As some of you know, my day job consists of developing software for medical institutions and public hospitals. These hospitals are essential when it comes to our healthcare. We put all of our trust in doctors and nurses to help us if we just encountered an accident, to deliver our babies safely, and do their best to treat diseases. Think of all of the efforts that must go into keeping a hospital up and running.
Challenges are faced on a daily basis; patient safety, quality and satisfaction, personnel shortages, access to care, financial challenges, and technology are among the issues hospital management faces. There is so much going on behind the scenes that don’t even cross many patients’ minds. EHR/EMR has been developed to help hospitals overcome many of their challenges and make life easier for patients and practitioners.
EHR/EMR (electronic health records/electronic medical records) include patient medical history. Every time they see their doctor or go to the hospital, that EHR/EMR in that specific provider’s database is updated. Information such as demographics, progress notes, medications, past issue, and immunizations are included. There are several benefits to the usage of EHR/EMR:
Improving patient quality of care
Computerized physician reminders have helped increase vaccination rates and commitment to medical routines. The doctors don’t have to worry about remembering important dates or going through their notes to check; they have electronic reminders that will save them time, give them the exact information that they need, and improve the patient’s quality of care significantly.
Avoid wasted resources
First and foremost, the use of EHR/EMR reduces the need of constant and repetitive testing which can be very pricey. So much testing has even led to false positives which incur even more costs when a patient needs to be tested again. With EHR/EMR, results can be shared among various practices and practitioners to avoid excess tests and costs.
These electronic records reduce operational costs, improve patient visits/attendance, can track revenue, and correct billing mistakes. They also reduce malpractice claims. A practice can run much more efficiently with the use of EHR/EMR.
Avoid medical error and patient injuries
EHR/EMR have clinical decision support which helps a health care provider make important patient decisions. Also available are computerized physician order entry systems errors which enable providers to enter orders electronically. Using these systems reduces the amount of medical or medication errors by a significant amount.
EHR/EMR that have electronic prescribing gives patients better access to prescriptions and medications. Paper prescriptions, which are often lost or misread leading to re-testing, are no longer needed. This also lowers costs for both doctors and pharmacies.
With the use of EHR/EMR, there is a significant decline in time spent looking for information or documents. They include charts and records and give practitioners a simple way to communicate with their patients. Data is more reliable and complete, and readily available 24/7 with easy access from anywhere in the world. Practitioners can remain on a phone call with a patient while easily opening said patient’s files.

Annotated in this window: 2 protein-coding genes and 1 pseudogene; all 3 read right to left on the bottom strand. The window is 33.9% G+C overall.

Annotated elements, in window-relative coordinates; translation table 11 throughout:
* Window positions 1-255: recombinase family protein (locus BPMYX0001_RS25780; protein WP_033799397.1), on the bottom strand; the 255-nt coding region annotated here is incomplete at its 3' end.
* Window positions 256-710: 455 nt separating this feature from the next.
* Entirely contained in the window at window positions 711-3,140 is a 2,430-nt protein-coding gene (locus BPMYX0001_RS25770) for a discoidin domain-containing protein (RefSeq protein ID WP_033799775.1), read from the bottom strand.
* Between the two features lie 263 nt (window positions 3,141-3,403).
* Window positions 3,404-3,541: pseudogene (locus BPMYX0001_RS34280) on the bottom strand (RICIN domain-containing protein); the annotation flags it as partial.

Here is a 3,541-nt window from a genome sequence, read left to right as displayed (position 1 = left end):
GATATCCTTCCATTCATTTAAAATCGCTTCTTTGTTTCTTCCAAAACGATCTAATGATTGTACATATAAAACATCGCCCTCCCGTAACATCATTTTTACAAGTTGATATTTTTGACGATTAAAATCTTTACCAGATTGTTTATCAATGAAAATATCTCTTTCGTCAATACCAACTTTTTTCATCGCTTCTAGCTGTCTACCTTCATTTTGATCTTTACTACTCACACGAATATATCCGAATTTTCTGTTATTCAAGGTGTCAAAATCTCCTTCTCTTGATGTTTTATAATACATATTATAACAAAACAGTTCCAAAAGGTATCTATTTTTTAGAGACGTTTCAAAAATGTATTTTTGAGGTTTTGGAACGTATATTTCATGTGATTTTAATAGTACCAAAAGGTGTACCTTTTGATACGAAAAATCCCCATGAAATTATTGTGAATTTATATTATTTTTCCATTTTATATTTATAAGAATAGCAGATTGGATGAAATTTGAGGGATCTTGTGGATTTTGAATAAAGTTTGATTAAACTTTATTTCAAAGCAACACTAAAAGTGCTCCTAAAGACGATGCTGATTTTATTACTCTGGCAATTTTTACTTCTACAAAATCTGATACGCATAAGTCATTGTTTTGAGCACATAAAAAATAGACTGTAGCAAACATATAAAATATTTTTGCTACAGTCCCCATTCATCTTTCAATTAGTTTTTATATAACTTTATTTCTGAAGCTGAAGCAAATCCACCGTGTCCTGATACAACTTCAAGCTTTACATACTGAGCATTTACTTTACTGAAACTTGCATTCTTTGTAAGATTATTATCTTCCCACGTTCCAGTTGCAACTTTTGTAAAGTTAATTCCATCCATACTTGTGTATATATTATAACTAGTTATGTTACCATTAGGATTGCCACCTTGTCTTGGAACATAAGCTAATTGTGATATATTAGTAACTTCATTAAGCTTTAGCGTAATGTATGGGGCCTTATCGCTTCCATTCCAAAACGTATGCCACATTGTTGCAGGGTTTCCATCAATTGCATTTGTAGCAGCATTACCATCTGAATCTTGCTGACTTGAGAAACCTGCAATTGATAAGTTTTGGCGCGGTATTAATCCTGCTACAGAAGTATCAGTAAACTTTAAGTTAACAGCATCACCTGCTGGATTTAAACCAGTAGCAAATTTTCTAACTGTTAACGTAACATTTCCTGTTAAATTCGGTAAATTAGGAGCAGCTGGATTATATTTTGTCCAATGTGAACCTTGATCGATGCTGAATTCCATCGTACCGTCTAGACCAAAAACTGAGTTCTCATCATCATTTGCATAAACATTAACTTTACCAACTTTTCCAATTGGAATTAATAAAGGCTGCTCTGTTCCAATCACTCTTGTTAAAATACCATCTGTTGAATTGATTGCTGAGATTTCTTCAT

Satisfied health care providers
Health Care Providers who use EHR/EMR can see the same number of patients as those who don’t use EHR/EMR in less amount of time. They can gain more personal time; since they are available at home, these electronic records allow providers to go home early and spend more time with their family, then continue to work later on (from home) if need be.
Automated reminders can be sent to patients which then reduces no-shows, increases patient visits, and creates more revenue. The effects of email reminders are significant. As stated earlier, practitioners are also able to take more personal time instead of increasing the number of patient visits if they so choose.
Reduced operating costs
Many of the savings are a result of ridding the need of paper-driven tasks. Test results can be kept electronically; there is less need of staff resources for patient management. Supply costs for paper file maintenance are significantly reduced (there is no need to mail hard copies of test results to different providers). Charts, etc., can be stored electronically disintegrating the need for pulling, storage and refilling.
Taking care of business (and billing)
EHR/EMR mean less billing errors and easier following of patient charges. Immediate billing results in less tracking of outstanding accounts receivable.
Lower chance of lawsuits
By refining data security and patient confidentiality, legal and regulatory agreements may be facilitated. EHR/EMR advance risk management. They can give clinical reminders, improve communication of patient information, help make diagnostic and therapeutic decisions, help prevent prescriptions that may end in unfavorable situations, monitor medical quality improvements, provide detailed records, and show indications that imply informed consent.
Though it can be very challenging to manage a hospital, EHR/EMR have improved health care significantly. They are a substantial reason for better quality patient care and practitioner satisfaction. Health care is something that we should consistently be looking to improve, and EHR/EMR do just that.